STUART (new CV label manager, his first meeting with JL) – “Er, can I start by asking Jackie what the album title, GOTHIC ROAD actually means, if anything?”
JACKIE – “Well, we all walk two roads – the Royal Road, and the Road of Poverty and Death, however we imagine these roads to be. When these two roads meet, then we are walking on the GOTHIC ROAD.”
STUART (doubtfully) – “Does it make any difference which direction you walk on the GOTHIC ROAD?”
JACKIE – “None at all”.
STUART (still doubtfully) – “Is this all true?”
MARTIN GOLDSCHMIDT (CV supremo, without looking up from doodling) – “It is now …”
GOTHIC ROAD opens with the choral sound of GHOST VOICES OF THE KURSK – three young Russian men from the northern seaboard city of Murmansk, all of whose brothers died in that Russian submarine tragedy. This is closely followed by the sound of a German sat nav lady guiding JACKIE’s tour bus out of the city of Hamburg last year. And so the stage is set for twelve strong tales from the GOTHIC ROAD – powerful stories from one who has walked the road for nearly sixty years.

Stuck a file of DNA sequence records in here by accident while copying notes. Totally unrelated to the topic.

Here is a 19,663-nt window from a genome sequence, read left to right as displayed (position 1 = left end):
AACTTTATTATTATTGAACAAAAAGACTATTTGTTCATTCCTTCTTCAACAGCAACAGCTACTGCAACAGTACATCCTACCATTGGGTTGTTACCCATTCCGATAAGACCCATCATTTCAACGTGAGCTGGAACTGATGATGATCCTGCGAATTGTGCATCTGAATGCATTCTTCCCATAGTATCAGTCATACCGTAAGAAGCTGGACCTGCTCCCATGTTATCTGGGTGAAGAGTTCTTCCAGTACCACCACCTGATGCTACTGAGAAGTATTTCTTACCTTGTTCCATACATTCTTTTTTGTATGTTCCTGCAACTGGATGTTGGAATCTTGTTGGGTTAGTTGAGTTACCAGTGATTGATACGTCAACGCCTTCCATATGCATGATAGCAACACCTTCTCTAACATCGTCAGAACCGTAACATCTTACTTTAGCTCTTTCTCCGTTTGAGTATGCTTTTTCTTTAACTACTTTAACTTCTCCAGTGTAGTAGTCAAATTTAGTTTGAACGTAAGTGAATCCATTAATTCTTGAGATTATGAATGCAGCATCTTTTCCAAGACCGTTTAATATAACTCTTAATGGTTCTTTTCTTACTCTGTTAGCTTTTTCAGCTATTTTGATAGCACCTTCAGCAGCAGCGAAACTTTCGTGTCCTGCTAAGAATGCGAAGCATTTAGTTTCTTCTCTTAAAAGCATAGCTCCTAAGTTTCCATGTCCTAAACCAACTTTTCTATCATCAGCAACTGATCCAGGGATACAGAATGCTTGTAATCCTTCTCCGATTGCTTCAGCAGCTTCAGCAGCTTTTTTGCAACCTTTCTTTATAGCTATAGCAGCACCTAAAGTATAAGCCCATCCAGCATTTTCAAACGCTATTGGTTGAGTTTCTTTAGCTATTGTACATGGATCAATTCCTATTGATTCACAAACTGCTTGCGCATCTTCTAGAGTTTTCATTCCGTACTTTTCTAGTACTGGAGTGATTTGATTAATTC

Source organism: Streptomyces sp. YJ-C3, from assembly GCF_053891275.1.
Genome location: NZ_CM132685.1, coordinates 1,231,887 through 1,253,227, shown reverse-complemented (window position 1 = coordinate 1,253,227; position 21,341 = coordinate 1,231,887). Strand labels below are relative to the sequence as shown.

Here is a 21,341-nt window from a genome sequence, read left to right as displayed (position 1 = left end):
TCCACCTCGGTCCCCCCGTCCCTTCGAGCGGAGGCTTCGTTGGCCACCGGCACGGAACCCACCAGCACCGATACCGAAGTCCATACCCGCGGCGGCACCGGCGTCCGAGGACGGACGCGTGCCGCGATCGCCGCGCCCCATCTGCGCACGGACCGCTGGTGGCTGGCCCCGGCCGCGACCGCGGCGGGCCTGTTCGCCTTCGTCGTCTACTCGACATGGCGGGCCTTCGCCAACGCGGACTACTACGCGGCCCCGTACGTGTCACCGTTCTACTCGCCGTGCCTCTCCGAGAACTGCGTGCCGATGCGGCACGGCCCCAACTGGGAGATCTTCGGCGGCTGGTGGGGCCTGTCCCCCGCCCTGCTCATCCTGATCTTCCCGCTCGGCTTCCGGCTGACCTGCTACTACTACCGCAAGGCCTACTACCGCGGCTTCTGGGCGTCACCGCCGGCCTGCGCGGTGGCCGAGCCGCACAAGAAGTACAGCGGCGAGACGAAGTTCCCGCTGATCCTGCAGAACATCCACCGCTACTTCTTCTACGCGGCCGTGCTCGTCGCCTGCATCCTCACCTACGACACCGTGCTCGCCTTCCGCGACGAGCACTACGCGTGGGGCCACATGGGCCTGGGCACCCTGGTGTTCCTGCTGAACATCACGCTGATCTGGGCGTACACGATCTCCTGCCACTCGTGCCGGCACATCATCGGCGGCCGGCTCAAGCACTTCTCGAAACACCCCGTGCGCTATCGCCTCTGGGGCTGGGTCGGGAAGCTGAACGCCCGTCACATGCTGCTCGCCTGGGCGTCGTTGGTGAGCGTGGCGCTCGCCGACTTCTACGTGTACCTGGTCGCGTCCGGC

Many of the songs are at once mystical but also locked in the daily grind of emotional survival. In keeping with his longstanding creative association with mavericks and outlaws, (David Thomas, Johnny Dowd etc) JACKIE collaborates here with fabled English renegade RALPH McTELL. RALPH supplies the yearning second lead vocal, plus Gibson acoustic guitars on CORNELIUS WHALEN, a song about the man who was the last of the Jarrow marchers left alive when JACKIE wrote the song – the Jarrow March** being a superb example of the reality of the GOTHIC ROAD.
Elsewhere on the album, JACKIE fantasises about the creative dynamo that is actress TILDA SWINTON, hides in his hotel mini bar from the tyranny of endless touring, sings a song written by the original punk poet PATRIK FITZGERALD, (SHADOW OF A MAN) and welcomes on board a guest recording by his co-producer, the great Welsh singer DAVID WRENCH (ISLAND).
The album abounds with GOTHIC ROAD-ness, as in the coda of the song GOTHIC ROAD itself, where the royal road pomp of HENRY PRIESTMAN’s massed plucked cellos is counter-pointed by JOHN ROBERT’S skeletal spoons playing, casting a cold eye on the poverty-stricken end of the street. Or in the lush celestial choir voices on LAST OF THE BADMEN as the anti hero at the end of his personal road pleads in a PARTON-esque refrain – ‘please don’t kill me just because you can’.
The music on GOTHIC ROAD provides cast iron proof that the creative phenomenon that is JACKIE LEVEN is not simply continuing to go from strength to strength, but is close to passing out of sight on a road that others fear to tread.
(Signed copies available from Cooking Vinyl.)